Theological Insights from a Modern Perspective

Okay, not the 1987 Steve Martin move (not one of his best anyway). This post is about transportation in America. Most of the world thinks that Americans have a love of the automobile because of our independent spirit, not so. Americans love the automobile because, unlike most of the other civilized nations (and many others) American mass transit sucks the big one.

America’s mass transit system is made to take you from point A to point B, but provides no way to get from where you are to point A, or to get you from point B to where you’re actually going. To do that you need a car (or truck, van, or SUV).

Planes are run by oligarchs who care about their customers like a cat cares for a mouse, it’s (we’re) simply a way to nourish their needs, nothing more. This has been proven, time and again, by how customers are treated when things go wrong. From passengers dragged kicking and screaming off of the plane because the airline has decided someone else deserves their seat more, to poor treatment of customers who are stranded, and the constant desire to squeeze more people into the same amount of room (I think on my last flight the gentleman behind me wasn’t really trying to do a prostate exam on me, just felt that way every time he got up). They really don’t seem to care – unless it makes the evening news and highlights their lack of concern. How else would you explain their attitudes when passengers suffer from mistakes not made by the passengers?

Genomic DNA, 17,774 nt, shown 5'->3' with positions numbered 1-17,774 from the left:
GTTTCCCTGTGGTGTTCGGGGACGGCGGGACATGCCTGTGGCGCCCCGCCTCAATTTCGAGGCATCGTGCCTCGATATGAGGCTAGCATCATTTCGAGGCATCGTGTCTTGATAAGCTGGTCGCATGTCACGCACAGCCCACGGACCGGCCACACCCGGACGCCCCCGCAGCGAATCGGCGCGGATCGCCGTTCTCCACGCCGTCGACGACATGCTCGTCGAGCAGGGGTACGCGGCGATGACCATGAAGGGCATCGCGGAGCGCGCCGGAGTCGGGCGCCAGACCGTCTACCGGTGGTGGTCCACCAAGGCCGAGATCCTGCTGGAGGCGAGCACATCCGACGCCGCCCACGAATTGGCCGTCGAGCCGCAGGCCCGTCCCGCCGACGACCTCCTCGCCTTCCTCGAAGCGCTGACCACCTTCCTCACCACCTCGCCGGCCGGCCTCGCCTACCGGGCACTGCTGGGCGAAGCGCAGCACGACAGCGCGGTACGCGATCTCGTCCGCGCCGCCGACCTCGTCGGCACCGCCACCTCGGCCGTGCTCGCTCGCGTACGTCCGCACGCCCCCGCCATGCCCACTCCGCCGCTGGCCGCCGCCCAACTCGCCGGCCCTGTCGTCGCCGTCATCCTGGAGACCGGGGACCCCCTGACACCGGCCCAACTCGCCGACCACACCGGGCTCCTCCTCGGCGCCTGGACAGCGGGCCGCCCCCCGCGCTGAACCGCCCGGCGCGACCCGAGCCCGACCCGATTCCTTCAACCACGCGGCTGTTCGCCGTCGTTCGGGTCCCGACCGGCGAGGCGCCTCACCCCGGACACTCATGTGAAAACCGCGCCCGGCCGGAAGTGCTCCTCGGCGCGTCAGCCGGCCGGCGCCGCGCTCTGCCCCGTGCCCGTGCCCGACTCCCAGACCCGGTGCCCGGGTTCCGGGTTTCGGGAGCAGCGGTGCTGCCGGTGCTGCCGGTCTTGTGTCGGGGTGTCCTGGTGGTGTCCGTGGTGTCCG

“No, we did not lose your luggage, it was just temporarily misrouted. People make mistakes, and the airport code for Huntingdon, WV looks so similar to Istanbul. Just as soon as the plane lands we’ll have it sent back, shouldn’t be more than 3-4 weeks…Hey! No reason to get rude…Yes, I understand you’ll be back home by then, but that’s not really our problem, is it?… No, we can’t send it to your home city, it has to go to its original destination, you’ll just have to find a way to get it from there to your home. May I suggest our baggage shipment service?”